In 2015 the Forest of Dean District Council granted planning permission for a wind turbine which was to be run by a community benefit society. In granting permission, the Forest of Dean District Council’s planning committee had specifically taken into account the developer’s promise that an annual donation would be made to a community fund for the life-time of the development.
The Supreme Court recently considered, in the case of R (Wright) v Resilient Energy Severndale Ltd and another  UKSC 53, whether the Council was correct to treat the community donation as a material consideration.
Lady Hale, giving judgment, first considered the statutory basis for what a local planning authority must have regard to on receipt of a planning application. In accordance with section 70(2) of the Town and Country Planning Act 1990 planning authorities must consider the development plan, certain other matters “so far as material to the application” and “any other material consideration” .
Lady Hale then referred to the case of Newbury District Council v Secretary of State for the Environment  AC 578 where Viscount Dilhorne treated the scope of a material consideration in the same manner as a local authority’s power to impose a condition, setting out what is now referred to as the “Newbury criteria”, namely that conditions must:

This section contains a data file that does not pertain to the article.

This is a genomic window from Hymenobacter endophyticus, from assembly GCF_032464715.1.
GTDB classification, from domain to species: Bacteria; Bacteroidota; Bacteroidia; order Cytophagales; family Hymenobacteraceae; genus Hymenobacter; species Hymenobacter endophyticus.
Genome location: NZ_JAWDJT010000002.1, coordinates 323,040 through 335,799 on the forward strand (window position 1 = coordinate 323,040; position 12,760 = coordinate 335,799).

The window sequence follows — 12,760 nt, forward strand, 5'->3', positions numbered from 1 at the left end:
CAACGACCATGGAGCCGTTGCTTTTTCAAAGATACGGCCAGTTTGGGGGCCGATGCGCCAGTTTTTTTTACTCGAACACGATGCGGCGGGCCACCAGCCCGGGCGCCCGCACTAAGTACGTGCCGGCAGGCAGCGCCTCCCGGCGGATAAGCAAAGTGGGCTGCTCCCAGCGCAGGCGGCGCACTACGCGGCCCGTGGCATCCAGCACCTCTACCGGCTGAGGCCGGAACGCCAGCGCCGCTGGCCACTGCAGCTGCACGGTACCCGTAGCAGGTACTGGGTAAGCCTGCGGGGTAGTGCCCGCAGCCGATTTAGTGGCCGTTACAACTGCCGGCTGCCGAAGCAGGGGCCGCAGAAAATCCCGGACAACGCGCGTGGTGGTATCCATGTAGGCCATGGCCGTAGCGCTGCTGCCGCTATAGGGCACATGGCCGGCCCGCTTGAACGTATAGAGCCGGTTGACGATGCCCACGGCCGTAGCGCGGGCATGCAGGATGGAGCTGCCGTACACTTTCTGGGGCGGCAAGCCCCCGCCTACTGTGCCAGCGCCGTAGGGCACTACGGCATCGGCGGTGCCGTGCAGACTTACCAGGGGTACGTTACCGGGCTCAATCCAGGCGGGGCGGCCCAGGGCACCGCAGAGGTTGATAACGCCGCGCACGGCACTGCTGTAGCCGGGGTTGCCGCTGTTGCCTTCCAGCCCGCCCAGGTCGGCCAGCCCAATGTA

- “be for a planning purpose”;
- “fairly and reasonably relate to the permitted development”; and
- “not be so unreasonable that no reasonable planning authority could have imposed them”.
Lady Hale then discussed the importance of relying on the criteria as both protection for landowners and for the public interest. The criteria prevent planning authorities from extracting money for granting permission when such payment has insufficient connection to the land, and they prevent developers from buying permission that would be contrary to the public interest.
Turning to the facts of the case, the benefits proposed were not for any proper planning purpose but rather for providing general community benefits. They also did not fairly and reasonably relate to the development. Indeed, in Lady Hale’s words, “they were proffered as a general inducement to the Council to grant permission” thereby constituting a breach of the principle that planning permission cannot be bought or sold. Accordingly, planning permission was quashed.
This unanimous Supreme Court decision is a useful reminder to all that when faced with some sort of “community donation” the local authority must carefully consider whether it amounts to a true material consideration.
If you need advice on any aspects of planning permission and community donations, please contact our planning experts.
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